Searches of electronically stored information present a Fourth Amendment challenge because it is often impossible for investigators to identify and collect, at the time a warrant is executed, only the specific data whose seizure is authorized. Instead, the government must seize the entire storage medium and extract responsive information later, thereby ensuring that they will encounter vast amounts of non-responsive (and often intensely personal) information contained on the device. In response, some magistrate judges have begun issuing warrants that place limits on how those searches may be carried out¿a development that some have referred to as a ¿magistrates¿ revolt.¿ This Article argues that rather than ¿revolt,¿ these judges simply adopted a time-honored privacy-protection tool from the foreign intelligence collection context¿minimization¿that will allow them to draw on lessons learned in that context to safeguard Fourth Amendment rights during digital searches.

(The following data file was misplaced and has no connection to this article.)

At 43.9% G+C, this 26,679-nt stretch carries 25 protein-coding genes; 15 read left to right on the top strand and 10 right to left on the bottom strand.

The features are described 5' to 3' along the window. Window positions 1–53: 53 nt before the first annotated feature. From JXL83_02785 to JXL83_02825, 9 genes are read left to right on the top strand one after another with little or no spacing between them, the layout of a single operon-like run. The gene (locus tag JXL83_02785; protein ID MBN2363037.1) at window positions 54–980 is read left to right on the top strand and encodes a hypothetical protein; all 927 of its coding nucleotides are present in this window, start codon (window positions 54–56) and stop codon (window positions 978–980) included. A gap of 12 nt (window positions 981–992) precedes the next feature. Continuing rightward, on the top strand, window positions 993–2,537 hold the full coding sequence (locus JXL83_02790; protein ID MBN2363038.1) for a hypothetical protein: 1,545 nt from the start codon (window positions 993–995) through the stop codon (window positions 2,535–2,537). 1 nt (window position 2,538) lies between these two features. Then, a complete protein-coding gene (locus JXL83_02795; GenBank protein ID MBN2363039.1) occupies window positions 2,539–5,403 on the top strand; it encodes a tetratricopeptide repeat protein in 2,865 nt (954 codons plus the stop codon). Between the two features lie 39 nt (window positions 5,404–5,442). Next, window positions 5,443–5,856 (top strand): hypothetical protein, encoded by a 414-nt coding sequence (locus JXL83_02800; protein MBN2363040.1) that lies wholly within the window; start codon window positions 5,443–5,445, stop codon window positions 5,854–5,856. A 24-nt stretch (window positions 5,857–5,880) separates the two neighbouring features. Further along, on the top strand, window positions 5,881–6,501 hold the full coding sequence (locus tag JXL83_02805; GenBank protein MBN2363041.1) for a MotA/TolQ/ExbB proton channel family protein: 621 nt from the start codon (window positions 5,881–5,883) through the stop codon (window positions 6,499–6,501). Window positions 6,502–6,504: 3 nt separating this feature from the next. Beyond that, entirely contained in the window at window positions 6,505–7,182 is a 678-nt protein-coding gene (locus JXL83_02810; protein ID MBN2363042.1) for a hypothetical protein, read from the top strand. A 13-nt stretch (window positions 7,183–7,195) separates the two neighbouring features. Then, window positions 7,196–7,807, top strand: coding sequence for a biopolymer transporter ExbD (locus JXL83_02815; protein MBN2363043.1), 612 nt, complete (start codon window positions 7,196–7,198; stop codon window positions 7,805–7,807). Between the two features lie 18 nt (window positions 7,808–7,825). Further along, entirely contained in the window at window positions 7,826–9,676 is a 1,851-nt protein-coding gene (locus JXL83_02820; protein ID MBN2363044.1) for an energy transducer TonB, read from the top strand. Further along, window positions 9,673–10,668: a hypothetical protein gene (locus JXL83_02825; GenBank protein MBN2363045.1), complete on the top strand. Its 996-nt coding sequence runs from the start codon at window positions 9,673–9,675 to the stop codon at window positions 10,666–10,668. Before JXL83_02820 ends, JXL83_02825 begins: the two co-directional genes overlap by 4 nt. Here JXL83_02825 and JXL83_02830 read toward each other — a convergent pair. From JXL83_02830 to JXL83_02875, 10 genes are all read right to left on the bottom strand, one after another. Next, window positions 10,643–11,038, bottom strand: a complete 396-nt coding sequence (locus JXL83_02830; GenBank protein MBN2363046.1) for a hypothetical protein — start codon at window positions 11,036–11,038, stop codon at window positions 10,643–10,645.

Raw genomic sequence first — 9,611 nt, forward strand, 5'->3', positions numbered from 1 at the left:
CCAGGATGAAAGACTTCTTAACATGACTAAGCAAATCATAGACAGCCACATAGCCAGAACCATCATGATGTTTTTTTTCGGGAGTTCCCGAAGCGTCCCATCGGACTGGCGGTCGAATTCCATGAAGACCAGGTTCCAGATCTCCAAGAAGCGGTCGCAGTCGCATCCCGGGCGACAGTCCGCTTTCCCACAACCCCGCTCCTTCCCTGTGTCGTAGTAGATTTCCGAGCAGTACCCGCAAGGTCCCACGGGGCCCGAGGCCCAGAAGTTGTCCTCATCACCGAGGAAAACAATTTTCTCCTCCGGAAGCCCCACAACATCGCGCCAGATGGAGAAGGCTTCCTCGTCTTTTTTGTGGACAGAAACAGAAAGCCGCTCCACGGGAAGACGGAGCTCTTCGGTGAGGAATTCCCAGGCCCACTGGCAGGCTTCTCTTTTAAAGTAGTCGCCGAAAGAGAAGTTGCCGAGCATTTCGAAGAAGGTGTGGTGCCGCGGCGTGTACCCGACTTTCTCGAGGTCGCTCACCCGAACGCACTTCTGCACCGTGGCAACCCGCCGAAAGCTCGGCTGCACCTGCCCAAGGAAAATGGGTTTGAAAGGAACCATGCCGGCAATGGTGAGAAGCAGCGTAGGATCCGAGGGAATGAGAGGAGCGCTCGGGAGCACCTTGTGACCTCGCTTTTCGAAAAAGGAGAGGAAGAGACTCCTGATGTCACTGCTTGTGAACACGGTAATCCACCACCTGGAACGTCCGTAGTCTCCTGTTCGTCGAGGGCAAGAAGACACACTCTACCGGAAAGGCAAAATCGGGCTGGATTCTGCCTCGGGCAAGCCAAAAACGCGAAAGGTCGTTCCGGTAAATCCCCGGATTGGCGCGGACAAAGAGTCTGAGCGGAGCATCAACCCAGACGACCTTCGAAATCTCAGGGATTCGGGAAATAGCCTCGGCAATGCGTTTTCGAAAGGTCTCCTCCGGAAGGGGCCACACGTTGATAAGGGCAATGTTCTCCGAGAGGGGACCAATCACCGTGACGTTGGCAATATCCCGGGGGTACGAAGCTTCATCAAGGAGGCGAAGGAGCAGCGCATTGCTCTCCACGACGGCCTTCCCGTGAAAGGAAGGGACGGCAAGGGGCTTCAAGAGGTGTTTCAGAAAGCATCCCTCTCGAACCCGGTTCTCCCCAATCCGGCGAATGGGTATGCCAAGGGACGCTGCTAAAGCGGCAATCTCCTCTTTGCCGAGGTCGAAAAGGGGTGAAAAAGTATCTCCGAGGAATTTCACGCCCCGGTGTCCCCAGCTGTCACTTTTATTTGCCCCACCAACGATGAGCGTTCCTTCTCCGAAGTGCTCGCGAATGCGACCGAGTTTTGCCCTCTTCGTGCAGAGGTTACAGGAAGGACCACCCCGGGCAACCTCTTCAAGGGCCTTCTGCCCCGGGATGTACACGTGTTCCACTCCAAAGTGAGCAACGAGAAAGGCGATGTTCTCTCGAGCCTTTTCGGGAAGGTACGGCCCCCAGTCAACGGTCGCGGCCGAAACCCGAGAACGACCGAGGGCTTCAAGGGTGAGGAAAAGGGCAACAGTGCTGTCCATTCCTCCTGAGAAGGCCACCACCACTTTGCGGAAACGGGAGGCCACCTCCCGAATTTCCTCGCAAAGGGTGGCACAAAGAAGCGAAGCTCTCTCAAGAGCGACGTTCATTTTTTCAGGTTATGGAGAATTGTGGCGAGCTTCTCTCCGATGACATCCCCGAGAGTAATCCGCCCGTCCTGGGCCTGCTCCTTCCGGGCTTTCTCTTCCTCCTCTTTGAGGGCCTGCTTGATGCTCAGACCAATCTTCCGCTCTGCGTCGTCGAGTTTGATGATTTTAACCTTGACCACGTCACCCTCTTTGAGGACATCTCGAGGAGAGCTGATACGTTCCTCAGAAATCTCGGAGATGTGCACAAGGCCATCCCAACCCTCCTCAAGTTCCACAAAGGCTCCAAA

Digital Searches, the Fourth Amendment, and the Magistrates' Revolt,
Emory L. J.
Available at: https://scholarlycommons.law.emory.edu/elj/vol68/iss1/2